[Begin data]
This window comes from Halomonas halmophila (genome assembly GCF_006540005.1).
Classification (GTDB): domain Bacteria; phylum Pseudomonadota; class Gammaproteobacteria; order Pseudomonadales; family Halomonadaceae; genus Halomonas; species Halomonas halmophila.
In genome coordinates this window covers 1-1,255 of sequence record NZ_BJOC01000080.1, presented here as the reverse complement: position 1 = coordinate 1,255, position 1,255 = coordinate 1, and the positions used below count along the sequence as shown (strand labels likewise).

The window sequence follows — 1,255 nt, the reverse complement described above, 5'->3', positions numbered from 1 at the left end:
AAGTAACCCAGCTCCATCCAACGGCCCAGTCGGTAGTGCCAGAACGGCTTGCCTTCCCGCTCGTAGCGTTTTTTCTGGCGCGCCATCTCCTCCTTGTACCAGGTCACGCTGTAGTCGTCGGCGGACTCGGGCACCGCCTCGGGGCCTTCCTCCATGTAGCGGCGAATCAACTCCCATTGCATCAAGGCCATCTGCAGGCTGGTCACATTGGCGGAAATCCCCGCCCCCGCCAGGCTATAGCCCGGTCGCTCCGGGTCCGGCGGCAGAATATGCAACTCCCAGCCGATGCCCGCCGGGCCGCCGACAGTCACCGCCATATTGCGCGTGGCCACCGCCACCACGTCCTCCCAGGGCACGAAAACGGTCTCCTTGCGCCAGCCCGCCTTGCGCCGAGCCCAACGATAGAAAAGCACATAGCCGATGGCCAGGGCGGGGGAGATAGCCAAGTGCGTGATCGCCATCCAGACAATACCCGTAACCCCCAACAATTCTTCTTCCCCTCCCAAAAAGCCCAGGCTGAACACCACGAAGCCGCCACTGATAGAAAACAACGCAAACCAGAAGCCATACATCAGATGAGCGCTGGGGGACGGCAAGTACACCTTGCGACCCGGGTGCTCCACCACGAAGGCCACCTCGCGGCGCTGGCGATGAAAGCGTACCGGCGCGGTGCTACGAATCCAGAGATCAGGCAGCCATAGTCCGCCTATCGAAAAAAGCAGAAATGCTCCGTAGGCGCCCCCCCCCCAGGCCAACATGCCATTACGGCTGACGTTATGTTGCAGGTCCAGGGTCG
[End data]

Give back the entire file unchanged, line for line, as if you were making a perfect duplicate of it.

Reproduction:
This window comes from Halomonas halmophila (genome assembly GCF_006540005.1).
Classification (GTDB): domain Bacteria; phylum Pseudomonadota; class Gammaproteobacteria; order Pseudomonadales; family Halomonadaceae; genus Halomonas; species Halomonas halmophila.
In genome coordinates this window covers 1-1,255 of sequence record NZ_BJOC01000080.1, presented here as the reverse complement: position 1 = coordinate 1,255, position 1,255 = coordinate 1, and the positions used below count along the sequence as shown (strand labels likewise).

The window sequence follows — 1,255 nt, the reverse complement described above, 5'->3', positions numbered from 1 at the left end:
AAGTAACCCAGCTCCATCCAACGGCCCAGTCGGTAGTGCCAGAACGGCTTGCCTTCCCGCTCGTAGCGTTTTTTCTGGCGCGCCATCTCCTCCTTGTACCAGGTCACGCTGTAGTCGTCGGCGGACTCGGGCACCGCCTCGGGGCCTTCCTCCATGTAGCGGCGAATCAACTCCCATTGCATCAAGGCCATCTGCAGGCTGGTCACATTGGCGGAAATCCCCGCCCCCGCCAGGCTATAGCCCGGTCGCTCCGGGTCCGGCGGCAGAATATGCAACTCCCAGCCGATGCCCGCCGGGCCGCCGACAGTCACCGCCATATTGCGCGTGGCCACCGCCACCACGTCCTCCCAGGGCACGAAAACGGTCTCCTTGCGCCAGCCCGCCTTGCGCCGAGCCCAACGATAGAAAAGCACATAGCCGATGGCCAGGGCGGGGGAGATAGCCAAGTGCGTGATCGCCATCCAGACAATACCCGTAACCCCCAACAATTCTTCTTCCCCTCCCAAAAAGCCCAGGCTGAACACCACGAAGCCGCCACTGATAGAAAACAACGCAAACCAGAAGCCATACATCAGATGAGCGCTGGGGGACGGCAAGTACACCTTGCGACCCGGGTGCTCCACCACGAAGGCCACCTCGCGGCGCTGGCGATGAAAGCGTACCGGCGCGGTGCTACGAATCCAGAGATCAGGCAGCCATAGTCCGCCTATCGAAAAAAGCAGAAATGCTCCGTAGGCGCCCCCCCCCCAGGCCAACATGCCATTACGGCTGACGTTATGTTGCAGGTCCAGGGTCG